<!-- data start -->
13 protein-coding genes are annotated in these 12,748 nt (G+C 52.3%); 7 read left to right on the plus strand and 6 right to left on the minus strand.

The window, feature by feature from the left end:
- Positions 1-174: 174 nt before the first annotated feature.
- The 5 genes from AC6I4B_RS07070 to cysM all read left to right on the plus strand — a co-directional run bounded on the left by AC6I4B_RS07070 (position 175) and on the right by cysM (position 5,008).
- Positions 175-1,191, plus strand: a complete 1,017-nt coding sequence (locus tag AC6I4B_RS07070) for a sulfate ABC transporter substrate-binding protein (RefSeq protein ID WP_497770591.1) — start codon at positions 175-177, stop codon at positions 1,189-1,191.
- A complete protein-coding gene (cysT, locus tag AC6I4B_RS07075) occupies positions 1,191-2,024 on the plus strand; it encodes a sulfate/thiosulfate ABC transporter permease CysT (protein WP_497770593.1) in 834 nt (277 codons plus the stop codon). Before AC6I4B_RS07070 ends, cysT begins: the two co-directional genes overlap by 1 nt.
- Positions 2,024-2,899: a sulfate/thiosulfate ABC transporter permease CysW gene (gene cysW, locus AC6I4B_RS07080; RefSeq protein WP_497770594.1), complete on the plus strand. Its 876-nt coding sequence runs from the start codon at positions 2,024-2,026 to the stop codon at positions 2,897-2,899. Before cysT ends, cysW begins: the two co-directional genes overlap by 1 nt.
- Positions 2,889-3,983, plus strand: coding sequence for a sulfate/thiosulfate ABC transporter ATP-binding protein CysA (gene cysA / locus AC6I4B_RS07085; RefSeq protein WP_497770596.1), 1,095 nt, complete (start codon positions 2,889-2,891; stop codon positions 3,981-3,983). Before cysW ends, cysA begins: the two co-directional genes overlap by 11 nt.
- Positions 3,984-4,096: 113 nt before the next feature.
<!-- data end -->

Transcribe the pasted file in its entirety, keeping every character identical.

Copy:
13 protein-coding genes are annotated in these 12,748 nt (G+C 52.3%); 7 read left to right on the plus strand and 6 right to left on the minus strand.

The window, feature by feature from the left end:
- Positions 1-174: 174 nt before the first annotated feature.
- The 5 genes from AC6I4B_RS07070 to cysM all read left to right on the plus strand — a co-directional run bounded on the left by AC6I4B_RS07070 (position 175) and on the right by cysM (position 5,008).
- Positions 175-1,191, plus strand: a complete 1,017-nt coding sequence (locus tag AC6I4B_RS07070) for a sulfate ABC transporter substrate-binding protein (RefSeq protein ID WP_497770591.1) — start codon at positions 175-177, stop codon at positions 1,189-1,191.
- A complete protein-coding gene (cysT, locus tag AC6I4B_RS07075) occupies positions 1,191-2,024 on the plus strand; it encodes a sulfate/thiosulfate ABC transporter permease CysT (protein WP_497770593.1) in 834 nt (277 codons plus the stop codon). Before AC6I4B_RS07070 ends, cysT begins: the two co-directional genes overlap by 1 nt.
- Positions 2,024-2,899: a sulfate/thiosulfate ABC transporter permease CysW gene (gene cysW, locus AC6I4B_RS07080; RefSeq protein WP_497770594.1), complete on the plus strand. Its 876-nt coding sequence runs from the start codon at positions 2,024-2,026 to the stop codon at positions 2,897-2,899. Before cysT ends, cysW begins: the two co-directional genes overlap by 1 nt.
- Positions 2,889-3,983, plus strand: coding sequence for a sulfate/thiosulfate ABC transporter ATP-binding protein CysA (gene cysA / locus AC6I4B_RS07085; RefSeq protein WP_497770596.1), 1,095 nt, complete (start codon positions 2,889-2,891; stop codon positions 3,981-3,983). Before cysW ends, cysA begins: the two co-directional genes overlap by 11 nt.
- Positions 3,984-4,096: 113 nt before the next feature.